I'm currently using WIN+L, and sometimes Kid-Key-Lock, to prevent anyone from checking my storaged passwords but if I forget doing it only once, all of them are vulnerable of theft.

How can I protect my passwords from this glitch or is it not possible?

3 Answers 3


This doesnt relate specifically to Chrome, but you could take a look at services like lastpass, or keepass. I'm not very familiar with Keepass, but I know that Lastpass uses browser plugins to notice when you are creating new accounts or attempting to login and will fill in the username/password for you automatically. Your credentials are then stored in an encrypted format (AES-256) and only accessible once you enter your master password. The plugins also have features to automatically log out of the vault after a given time period so that if you forget to close your vault and walk away from the computer, it will close itself. One of the other features is the ability to require the master password to be re-entered for specific sites even if your vault is open. This can be used to protect sensitive sites (banking, online tax return, etc) even if you forget to close your vault and the inactivity timer hasnt closed the vault yet.

lastpass is a commercial offering which stores your vault on their servers. If you are uncomfortable with that I'm sure keepass has very similar or identical features, but does so locally on your machine so that your vault doesnt go anywhere unless you copy it somewhere.

  • You can add AI Roboform to the list as well (I'm using it) -- commercial app.
    – LazyOne
    Commented Sep 15, 2011 at 8:57

Chrome currently doesn't have a "Safe Master Password" feature, and according to this article (http://www.google.com/support/forum/p/Chrome/thread?tid=5f249c4fa04ecd17&hl=en), no plans to develop.

There are a couple pros and cons with the use of a Safe Master Password.

Some Pros:

  1. All passwords are locked by your master password, and if you are careful with it you should be in good shape, barring some nightmarish exploit.
  2. All your passwords are available within the browser, makes it easy to use them and you don't need to write them down or put them somewhere potentially less secure.
  3. Managed within the browser, you don't have much of an excuse to use a easy password, or a repeatable password.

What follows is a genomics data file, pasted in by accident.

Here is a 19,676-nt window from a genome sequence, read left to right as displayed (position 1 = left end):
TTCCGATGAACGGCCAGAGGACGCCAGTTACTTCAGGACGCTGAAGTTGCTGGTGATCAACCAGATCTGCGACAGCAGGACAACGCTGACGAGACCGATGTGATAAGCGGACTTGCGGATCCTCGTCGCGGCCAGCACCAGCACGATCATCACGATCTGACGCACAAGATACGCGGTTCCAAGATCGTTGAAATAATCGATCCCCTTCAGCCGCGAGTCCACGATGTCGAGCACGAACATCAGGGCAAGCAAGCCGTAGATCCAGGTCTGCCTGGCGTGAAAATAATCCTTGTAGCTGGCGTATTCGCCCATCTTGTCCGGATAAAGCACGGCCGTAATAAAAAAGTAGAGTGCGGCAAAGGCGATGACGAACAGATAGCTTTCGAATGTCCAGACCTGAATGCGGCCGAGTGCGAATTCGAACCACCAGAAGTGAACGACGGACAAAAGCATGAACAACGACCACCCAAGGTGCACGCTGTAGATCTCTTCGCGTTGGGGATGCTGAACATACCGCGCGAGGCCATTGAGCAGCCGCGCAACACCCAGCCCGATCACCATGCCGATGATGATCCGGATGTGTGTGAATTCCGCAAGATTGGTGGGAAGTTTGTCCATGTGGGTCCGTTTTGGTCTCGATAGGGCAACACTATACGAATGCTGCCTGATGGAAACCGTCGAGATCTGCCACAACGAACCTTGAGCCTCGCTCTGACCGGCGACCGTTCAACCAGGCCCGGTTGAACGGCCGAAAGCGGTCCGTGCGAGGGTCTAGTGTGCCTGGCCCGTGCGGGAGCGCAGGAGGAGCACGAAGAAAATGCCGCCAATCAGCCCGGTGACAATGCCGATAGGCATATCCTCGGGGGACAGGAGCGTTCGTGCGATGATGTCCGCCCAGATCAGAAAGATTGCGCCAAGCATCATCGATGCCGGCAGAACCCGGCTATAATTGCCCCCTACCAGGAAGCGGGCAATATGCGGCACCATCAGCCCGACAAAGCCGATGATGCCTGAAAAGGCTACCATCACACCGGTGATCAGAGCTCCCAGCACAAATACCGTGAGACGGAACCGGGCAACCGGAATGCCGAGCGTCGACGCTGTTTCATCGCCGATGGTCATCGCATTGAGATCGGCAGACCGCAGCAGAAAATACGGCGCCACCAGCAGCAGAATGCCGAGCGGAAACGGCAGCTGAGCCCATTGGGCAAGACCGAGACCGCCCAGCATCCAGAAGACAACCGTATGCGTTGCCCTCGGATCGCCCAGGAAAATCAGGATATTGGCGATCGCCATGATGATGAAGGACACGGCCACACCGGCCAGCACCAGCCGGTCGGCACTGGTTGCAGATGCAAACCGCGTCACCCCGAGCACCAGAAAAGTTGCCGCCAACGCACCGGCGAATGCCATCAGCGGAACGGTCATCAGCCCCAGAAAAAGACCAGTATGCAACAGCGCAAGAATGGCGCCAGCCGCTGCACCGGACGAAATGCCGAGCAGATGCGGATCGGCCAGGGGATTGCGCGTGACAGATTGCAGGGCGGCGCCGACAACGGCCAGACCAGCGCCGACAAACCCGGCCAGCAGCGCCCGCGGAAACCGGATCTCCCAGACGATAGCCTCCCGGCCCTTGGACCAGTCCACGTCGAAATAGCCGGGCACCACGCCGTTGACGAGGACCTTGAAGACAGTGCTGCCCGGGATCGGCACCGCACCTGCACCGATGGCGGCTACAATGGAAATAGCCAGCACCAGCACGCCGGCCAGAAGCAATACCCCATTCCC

Some Cons:

  1. That master password could get captured by a keylogger, and then you're up a creek. (which is one of Google's responses)
  2. If the browser gets exploited, all your passwords are potentially available to an attacker, over the same vector they just infected you on. Potentially, they could compromise every site you have stored. This would be a wonderful way to grab many credentials for online banking very very fast.
  3. The encryption on the harddrive MIGHT be defeated by resetting an admin password using one of many open source tools or mounting the drive on another OS, rendering it open to evildoers anyway. (NOTE: I have no idea how the mechanism in chrome works, but it's what I would if I were evil.)

I disagree with Google's assessment, most of these types of password based thefts are internet based, not physical theft based. The person who steals your laptop generally wants your laptop, not your credentials. It's just too difficult and risky to make a living by grabbing one laptop at a time. The addition of another master password, added in with the encryption chrome uses by default, would make a really strong combination in this type of theft. Additionally, all it takes is an export of the passwords according to this article (http://www.google.com/support/forum/p/Chrome/thread?tid=271fcd1030121083&hl=en) to reload a browser with all your dirty little secrets. If someone is going to secure my passwords, I want to hold the master password, not Google.

But, this brings up another issue: If your laptop IS stolen, how the hell are you going to know what passwords even need changing if they are locked in the browser?

This is why I use PasswordSafe (or it's cousin, KeePass). This way, I have a master password, it's separate from my browser, and I can back up the file somewhere besides the Google cloud (which is coincidentally secured with a Google password inside the Chrome browser). I also have a record of what passwords I need to change in the event that the laptop is stolen.

Google should reconsider it's position regarding a master password in Chrome. At the end of the day, it's an option you can choose to exercise, or ignore, at your respective peril. I recommend you tell them, I will be too.



I have found this link which points to a chrome extension from chrome store which can be helpful.

I am not sure where & how securely it stores the master password.

One more drawback is it shows the master password in plain text when you are entering it.

Also it won't let you use chrome at all until you provide the correct master password, after setting it in the extension.

But still it could be helpful & its free.

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